After his takedown of Glenn Beck, writing crazy talk on a chalkboard between bursts of discordant tears, nobody except those with a radio embedded in their molars could listen to Beck.
Can anyone act on a stock-buying tip from Jim Cramer, the CNBC host, after Stewart showed him promoting garbage before the financial collapse on a show that tries to make funny with your money, barking “buy, buy, buy!” while banging a gong?
And “Crossfire,” the original shout-fest on CNN that tried to prove there are no 50 shades of gray in cable’s view of politics, only one dimension of wrong, was left exposed and shamefaced for what it is after Stewart told the hosts to “stop hurting America.”
Faith in the media? That is one commodity on the endangered species list. All the more reason why readers of The New York Times, like me,...
Stewart didn’t degrade politics and the press. He walked through a degraded landscape, the tour guide who’s also a smartass. In the cheerleading phase of the Iraq war, when dissident voices were labeled traitors, Stewart called out the lies on which the invasion was built, long before most Democrats, and most reporters, ever did. It shouldn’t take a comedian, obviously, to do that.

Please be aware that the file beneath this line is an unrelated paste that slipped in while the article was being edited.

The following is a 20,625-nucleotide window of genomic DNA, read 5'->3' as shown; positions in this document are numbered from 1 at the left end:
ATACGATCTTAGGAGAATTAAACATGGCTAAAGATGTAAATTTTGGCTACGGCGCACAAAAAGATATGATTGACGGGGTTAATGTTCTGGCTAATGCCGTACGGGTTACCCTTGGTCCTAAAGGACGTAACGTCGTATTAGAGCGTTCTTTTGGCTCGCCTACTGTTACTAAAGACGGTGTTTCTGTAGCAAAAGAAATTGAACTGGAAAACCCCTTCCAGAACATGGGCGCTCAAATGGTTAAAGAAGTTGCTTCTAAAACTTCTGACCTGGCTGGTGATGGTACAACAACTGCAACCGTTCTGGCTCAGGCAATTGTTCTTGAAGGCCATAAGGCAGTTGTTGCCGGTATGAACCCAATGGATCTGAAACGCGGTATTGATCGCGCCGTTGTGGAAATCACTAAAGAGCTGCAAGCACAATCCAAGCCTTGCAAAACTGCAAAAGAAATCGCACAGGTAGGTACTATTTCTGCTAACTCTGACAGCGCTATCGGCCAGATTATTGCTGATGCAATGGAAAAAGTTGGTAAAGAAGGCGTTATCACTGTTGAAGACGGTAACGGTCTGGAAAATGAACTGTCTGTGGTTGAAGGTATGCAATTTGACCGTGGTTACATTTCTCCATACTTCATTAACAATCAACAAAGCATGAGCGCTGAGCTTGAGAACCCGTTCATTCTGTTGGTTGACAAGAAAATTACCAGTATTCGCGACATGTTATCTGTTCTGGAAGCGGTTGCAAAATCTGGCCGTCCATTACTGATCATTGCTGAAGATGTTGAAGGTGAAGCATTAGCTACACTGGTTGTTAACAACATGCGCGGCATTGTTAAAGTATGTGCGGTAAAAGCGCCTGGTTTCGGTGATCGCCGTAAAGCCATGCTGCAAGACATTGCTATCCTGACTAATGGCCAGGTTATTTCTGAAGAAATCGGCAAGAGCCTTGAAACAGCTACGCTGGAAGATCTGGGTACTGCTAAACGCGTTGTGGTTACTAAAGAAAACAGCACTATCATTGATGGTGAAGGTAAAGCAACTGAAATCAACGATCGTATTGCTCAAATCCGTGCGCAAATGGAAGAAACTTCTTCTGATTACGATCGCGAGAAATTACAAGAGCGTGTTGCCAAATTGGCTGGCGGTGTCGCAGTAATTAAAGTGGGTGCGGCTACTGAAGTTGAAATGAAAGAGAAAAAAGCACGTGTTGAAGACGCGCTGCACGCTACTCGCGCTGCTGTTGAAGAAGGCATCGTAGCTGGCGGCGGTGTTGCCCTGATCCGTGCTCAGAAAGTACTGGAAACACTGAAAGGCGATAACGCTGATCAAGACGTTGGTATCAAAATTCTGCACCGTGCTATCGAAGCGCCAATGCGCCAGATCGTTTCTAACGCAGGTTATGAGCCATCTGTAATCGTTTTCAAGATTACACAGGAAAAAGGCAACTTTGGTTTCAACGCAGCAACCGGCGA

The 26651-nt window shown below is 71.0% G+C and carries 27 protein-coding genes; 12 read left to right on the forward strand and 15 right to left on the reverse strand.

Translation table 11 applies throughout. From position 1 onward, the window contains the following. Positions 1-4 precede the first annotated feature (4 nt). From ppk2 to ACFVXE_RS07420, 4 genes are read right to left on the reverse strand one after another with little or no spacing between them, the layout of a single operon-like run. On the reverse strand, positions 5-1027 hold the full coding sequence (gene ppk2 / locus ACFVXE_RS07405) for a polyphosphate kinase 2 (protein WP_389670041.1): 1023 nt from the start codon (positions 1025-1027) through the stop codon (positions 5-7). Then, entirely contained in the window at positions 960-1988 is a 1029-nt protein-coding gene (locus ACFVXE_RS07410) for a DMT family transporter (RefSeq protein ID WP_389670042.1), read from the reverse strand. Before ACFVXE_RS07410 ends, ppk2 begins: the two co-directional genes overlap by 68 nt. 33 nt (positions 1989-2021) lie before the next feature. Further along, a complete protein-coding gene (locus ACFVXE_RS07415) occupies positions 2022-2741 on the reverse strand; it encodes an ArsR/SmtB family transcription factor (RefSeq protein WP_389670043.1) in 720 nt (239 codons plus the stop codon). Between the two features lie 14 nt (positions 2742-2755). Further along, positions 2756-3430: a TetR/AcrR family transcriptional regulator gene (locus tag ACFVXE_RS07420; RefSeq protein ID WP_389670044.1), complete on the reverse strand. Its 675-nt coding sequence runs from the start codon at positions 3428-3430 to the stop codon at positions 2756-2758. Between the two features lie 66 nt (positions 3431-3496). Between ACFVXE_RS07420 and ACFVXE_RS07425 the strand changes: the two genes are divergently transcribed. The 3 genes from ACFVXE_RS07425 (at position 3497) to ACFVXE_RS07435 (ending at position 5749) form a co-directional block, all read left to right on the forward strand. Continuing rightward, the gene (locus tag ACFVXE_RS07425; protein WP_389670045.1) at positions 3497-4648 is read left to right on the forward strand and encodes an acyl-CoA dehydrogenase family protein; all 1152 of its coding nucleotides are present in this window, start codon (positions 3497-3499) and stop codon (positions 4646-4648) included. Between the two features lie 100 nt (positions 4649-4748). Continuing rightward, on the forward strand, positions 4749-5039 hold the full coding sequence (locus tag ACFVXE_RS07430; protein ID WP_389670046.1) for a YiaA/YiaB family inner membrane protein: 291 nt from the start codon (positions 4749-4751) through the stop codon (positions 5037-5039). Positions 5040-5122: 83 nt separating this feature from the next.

“Where will I get my news every night?” asked Bill Clinton, in a tweet following Stewart’s announcement.
He could start with the existing newscasts, mostly operating as platforms for new pharmaceuticals. He could consider holding anchors riding through the streets of Manhattan in “blizzard-mobiles” to higher standards. Or force them to ask, “What’s the matter with Kansas?” That’s what Stewart did Wednesday night, in a bit on an executive order from Governor Sam Brownback that now allows people to legally discriminate against gay and lesbian state workers.
“It being Kansas, I guess Brownback clicked his heels three times and said, ‘There’s no place like homophobia.’
Stewart owes something to middle-aged “Saturday Night Live.” A brilliant comedian once appeared in a skit as a one-man mobile news unit, complete with a parabolic antenna mounted to his head. That comic is a United States senator now, Al Franken, of Minnesota. A role model for Stewart? Not likely. Franken left his humor at the Capitol entrance. Stewart would never get past the door. Ω
[Timothy Egan writes "Outposts," a column at the NY Fishwrap online. Egan — winner of both a Pulitzer Prize in 2001 as a member of a team of reporters who wrote the series "How Race Is Lived in America" and a National Book Award (The Worst Hard Time in 2006) — graduated from the University of Washington with a degree in journalism, and was awarded an honorary doctorate of humane letters by Whitman College in 2000 for his environmental writings. Egan's most recent book is The Big Burn: Teddy Roosevelt and the Fire that Saved America (2009).]